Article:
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NAACP urges Black athletes to avoid Florida public universities over anti-DEI policies

A University of Florida football game last fall.
James Gilbert
Getty Images
A University of Florida football game last fall.

Black college athletes should rethink any decision to attend public colleges and universities in Florida, the NAACP advised in an extraordinary letter issued in response to efforts by Gov. Ron DeSantis to weaken diversity, equity and inclusion efforts statewide.

The letter, authored by the NAACP's top two officials and addressed to Charlie Baker, the head of the NCAA, comes on the heels of last week's announcement by the University of Florida that it would eliminate the school's diversity, equity and inclusion staff in order to come into compliance with an anti-DEI law signed last year by DeSantis.

"From racist voting policies, to unraveling reproductive freedoms and attempting to rewrite Black history, DeSantis has waged war on Black America," wrote NAACP Board of Directors Chairman Leon Russell and President and CEO Derrick Johnson in the letter.

"To all current and prospective college student-athletes — the NAACP urges you to reconsider any potential decision to attend, and compete at a predominantly white institution in the state of Florida," they continued.

Diversity, equity and inclusion programs at educational institutions typically aim to help create and maintain a student body and faculty that is diverse in many senses of the word, often with a goal of reflecting the school's home community or state. (For example, before the legislation was passed last year, the DEI division at Florida International University said it was committed to "building an academic community whose members represent and embrace diverse cultures, background and life experiences that reflect the multicultural nature of South Florida and our global society.")

DeSantis and other supporters of the Republican-led legislation say DEI programs are costly and ineffective, and they accuse the programs of being discriminatory.

The law signed last year by DeSantis prohibits the state's 12 public universities and 28 four-year and community colleges from spending money on DEI programs.

"DEI is toxic and has no place in our public universities. I'm glad that Florida was the first state to eliminate DEI and I hope more states follow suit," DeSantis wrote on X, formerly Twitter, in response to the University of Florida's move to eliminate all DEI positions last week.

DeSantis has made cultural issues a centerpiece of his time in office, especially in education; he has signed multiple pieces of legislation designed to limit instruction about race and sexuality. And he has taken aim at sports, including legislation signed in 2021 that bans transgender girls from playing on public school girls' teams.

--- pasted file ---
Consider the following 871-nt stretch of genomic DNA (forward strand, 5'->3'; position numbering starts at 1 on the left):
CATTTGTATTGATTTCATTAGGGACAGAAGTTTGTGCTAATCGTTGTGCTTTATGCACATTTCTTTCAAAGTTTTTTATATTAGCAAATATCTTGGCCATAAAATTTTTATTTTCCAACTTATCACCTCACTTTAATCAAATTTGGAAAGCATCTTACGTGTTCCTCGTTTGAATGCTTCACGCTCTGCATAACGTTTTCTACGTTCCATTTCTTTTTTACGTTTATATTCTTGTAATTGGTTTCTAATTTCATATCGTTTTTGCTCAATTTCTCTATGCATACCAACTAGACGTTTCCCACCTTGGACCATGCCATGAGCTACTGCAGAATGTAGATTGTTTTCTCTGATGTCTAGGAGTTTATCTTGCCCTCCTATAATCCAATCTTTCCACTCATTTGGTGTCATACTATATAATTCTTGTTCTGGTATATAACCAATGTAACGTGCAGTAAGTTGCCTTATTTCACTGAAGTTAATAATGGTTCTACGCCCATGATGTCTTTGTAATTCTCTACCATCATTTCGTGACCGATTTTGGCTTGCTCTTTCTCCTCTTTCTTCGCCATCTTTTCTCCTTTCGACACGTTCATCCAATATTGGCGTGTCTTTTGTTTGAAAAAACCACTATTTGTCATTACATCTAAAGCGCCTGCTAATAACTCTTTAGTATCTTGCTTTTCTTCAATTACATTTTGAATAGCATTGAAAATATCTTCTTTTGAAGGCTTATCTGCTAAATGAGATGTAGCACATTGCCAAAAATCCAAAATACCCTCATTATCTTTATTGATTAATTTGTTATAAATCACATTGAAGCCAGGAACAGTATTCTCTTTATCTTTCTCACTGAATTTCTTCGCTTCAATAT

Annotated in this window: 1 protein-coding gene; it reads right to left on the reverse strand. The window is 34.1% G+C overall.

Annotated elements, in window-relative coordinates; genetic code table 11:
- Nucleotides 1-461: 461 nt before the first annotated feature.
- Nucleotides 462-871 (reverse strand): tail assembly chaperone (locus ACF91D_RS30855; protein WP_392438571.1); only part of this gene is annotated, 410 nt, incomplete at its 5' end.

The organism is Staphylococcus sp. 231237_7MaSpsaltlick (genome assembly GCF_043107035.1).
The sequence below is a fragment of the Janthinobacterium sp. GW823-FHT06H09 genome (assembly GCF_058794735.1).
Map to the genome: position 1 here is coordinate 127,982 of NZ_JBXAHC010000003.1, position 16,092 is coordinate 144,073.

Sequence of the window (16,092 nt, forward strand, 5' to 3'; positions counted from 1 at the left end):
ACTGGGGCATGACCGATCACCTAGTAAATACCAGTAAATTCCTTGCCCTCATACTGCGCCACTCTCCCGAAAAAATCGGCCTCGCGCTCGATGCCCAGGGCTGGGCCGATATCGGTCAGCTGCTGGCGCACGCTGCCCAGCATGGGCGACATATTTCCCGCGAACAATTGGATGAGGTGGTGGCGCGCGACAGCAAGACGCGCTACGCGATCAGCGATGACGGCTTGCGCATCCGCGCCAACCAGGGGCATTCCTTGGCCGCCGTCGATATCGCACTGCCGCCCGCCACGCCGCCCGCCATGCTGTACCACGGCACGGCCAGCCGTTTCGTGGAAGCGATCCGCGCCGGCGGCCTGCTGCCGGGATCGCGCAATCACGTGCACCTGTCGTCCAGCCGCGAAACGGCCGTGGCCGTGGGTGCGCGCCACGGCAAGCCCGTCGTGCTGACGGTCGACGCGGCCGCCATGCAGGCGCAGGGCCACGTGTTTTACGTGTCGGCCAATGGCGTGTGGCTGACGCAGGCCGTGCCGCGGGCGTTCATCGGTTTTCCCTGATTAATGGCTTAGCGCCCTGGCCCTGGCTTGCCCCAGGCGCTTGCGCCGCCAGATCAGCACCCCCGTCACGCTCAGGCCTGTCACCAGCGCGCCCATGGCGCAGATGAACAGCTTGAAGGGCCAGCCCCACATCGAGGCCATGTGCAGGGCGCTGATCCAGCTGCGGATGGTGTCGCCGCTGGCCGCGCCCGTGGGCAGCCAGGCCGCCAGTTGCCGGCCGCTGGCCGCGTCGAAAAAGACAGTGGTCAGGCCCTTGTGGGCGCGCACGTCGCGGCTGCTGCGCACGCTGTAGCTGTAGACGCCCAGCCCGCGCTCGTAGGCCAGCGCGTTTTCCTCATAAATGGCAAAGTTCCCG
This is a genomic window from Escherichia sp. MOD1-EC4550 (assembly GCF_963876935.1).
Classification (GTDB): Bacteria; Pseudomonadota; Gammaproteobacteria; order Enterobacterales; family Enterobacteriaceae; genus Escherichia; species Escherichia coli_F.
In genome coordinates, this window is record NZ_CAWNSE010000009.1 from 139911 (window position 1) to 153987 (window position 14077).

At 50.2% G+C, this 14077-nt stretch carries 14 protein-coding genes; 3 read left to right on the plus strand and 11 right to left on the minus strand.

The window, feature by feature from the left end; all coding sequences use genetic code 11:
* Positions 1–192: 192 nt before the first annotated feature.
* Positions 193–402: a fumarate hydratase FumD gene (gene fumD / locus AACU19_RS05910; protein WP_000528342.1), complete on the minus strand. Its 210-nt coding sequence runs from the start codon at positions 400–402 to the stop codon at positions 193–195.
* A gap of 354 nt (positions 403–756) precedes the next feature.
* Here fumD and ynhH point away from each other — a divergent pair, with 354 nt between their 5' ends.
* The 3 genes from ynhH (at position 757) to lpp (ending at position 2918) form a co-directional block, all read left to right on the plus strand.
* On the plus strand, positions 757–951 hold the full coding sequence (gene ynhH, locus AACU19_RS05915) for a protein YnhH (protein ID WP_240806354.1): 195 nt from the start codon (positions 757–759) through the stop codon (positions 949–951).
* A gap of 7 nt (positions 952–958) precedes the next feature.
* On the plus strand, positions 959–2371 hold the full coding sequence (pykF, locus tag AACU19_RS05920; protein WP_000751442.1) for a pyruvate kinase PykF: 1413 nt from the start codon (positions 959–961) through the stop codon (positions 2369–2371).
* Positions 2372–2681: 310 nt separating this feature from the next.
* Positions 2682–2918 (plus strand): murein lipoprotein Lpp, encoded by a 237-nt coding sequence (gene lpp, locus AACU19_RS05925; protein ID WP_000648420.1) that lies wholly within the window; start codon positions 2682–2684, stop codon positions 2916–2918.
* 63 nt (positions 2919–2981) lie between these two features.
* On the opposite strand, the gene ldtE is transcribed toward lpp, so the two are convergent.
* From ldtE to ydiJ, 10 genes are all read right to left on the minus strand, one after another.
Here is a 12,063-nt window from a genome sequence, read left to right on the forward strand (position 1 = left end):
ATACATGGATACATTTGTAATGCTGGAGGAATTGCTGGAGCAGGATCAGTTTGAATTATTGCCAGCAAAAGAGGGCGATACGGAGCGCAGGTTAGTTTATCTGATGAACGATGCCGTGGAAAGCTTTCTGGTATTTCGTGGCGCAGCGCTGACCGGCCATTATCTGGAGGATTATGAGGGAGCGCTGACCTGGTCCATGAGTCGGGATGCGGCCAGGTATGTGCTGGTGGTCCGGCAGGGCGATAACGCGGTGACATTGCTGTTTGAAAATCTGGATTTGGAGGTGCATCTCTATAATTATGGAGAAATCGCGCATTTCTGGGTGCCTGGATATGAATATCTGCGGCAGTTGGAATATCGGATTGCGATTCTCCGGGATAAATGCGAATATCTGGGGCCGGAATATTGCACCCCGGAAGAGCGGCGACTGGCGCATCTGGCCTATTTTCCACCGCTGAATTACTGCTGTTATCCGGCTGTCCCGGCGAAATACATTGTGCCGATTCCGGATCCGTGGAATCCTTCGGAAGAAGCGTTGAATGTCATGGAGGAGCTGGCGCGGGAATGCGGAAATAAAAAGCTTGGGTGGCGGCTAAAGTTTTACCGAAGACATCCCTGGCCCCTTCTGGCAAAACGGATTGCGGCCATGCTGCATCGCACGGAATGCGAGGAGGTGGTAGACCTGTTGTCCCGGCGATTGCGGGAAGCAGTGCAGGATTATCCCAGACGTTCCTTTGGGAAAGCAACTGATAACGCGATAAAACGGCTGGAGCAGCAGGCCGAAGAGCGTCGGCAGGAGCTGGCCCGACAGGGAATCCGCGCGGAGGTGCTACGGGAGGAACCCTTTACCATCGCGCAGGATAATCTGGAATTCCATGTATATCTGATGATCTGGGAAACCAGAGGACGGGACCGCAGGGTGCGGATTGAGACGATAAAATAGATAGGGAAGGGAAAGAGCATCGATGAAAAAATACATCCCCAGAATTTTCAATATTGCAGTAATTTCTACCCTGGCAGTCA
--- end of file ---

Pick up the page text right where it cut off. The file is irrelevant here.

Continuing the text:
"The value of Black talent is undeniable"

About 17% of the state of Florida's population is Black, according to the Census Bureau. Yet Black students made up just 8.5% of students at Florida State University and fewer than 5% at the University of Florida.

But Black students make up an outsize proportion of college athletes, especially in football and basketball, the two sports that traditionally bring in the most revenue for major athletics programs. Black players represent around half of Division 1 basketball and football players nationwide, according to data compiled by the NCAA.

Florida is home to two of the largest athletic departments in the nation — the University of Florida and Florida State University, both of which rank in the nation's top 15 programs in total revenue, according to USA Today.

"The value of Black talent is undeniable, especially when it comes to college sports," Russell and Johnson wrote in the NAACP letter. "At UF and similar institutions, if football stadiums emptied, if merchandise stopped selling, if TV deals fell through, the monetary loss would extend beyond athletics to other university programs."

In total, nine of the state's public universities field NCAA Division I athletic teams, and a tenth plays in Division II. (One of the 10, Florida A&M, is a historically Black university, which the NAACP expressly omitted from its call to boycott.)

Emmitt Smith, the one-time star running back at the University of Florida who went on to become an NFL Hall of Famer for the Dallas Cowboys, said he was "utterly disgusted" by the school's decision, and he criticized university leadership for bowing to political pressure.

"To the MANY minority athletes at UF, please be aware and vocal about this decision by the University who is now closing the doors on other minorities without any oversight," he said in a statement posted to social media.

A handful of other states have taken aim at DEI programs at universities. That includes Texas, where a sweeping ban took effect on Jan. 1 that eliminates DEI offices, diversity training and most activities based on race, color, ethnicity, gender identity or sexual orientation.

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Becky Sullivan has reported and produced for NPR since 2011 with a focus on hard news and breaking stories. She has been on the ground to cover natural disasters, disease outbreaks, elections and protests, delivering stories to both broadcast and digital platforms.